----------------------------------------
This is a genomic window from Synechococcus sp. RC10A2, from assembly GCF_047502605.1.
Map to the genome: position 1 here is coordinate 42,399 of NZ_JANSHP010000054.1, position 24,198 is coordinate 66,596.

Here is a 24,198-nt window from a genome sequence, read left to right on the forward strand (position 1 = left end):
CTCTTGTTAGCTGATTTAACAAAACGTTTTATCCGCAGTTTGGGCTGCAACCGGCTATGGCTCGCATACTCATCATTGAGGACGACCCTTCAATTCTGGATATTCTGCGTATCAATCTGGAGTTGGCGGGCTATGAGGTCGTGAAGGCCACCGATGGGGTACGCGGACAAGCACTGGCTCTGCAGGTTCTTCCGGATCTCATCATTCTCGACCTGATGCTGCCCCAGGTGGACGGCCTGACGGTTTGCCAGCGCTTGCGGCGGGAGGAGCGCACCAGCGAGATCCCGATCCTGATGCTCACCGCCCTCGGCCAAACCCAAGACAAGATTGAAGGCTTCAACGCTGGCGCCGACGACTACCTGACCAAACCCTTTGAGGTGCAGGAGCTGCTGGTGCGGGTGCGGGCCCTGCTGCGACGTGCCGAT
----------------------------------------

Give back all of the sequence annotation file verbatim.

This is a genomic window from Synechococcus sp. RC10A2, from assembly GCF_047502605.1.
Map to the genome: position 1 here is coordinate 42,399 of NZ_JANSHP010000054.1, position 24,198 is coordinate 66,596.

Here is a 24,198-nt window from a genome sequence, read left to right on the forward strand (position 1 = left end):
CTCTTGTTAGCTGATTTAACAAAACGTTTTATCCGCAGTTTGGGCTGCAACCGGCTATGGCTCGCATACTCATCATTGAGGACGACCCTTCAATTCTGGATATTCTGCGTATCAATCTGGAGTTGGCGGGCTATGAGGTCGTGAAGGCCACCGATGGGGTACGCGGACAAGCACTGGCTCTGCAGGTTCTTCCGGATCTCATCATTCTCGACCTGATGCTGCCCCAGGTGGACGGCCTGACGGTTTGCCAGCGCTTGCGGCGGGAGGAGCGCACCAGCGAGATCCCGATCCTGATGCTCACCGCCCTCGGCCAAACCCAAGACAAGATTGAAGGCTTCAACGCTGGCGCCGACGACTACCTGACCAAACCCTTTGAGGTGCAGGAGCTGCTGGTGCGGGTGCGGGCCCTGCTGCGACGTGCCGAT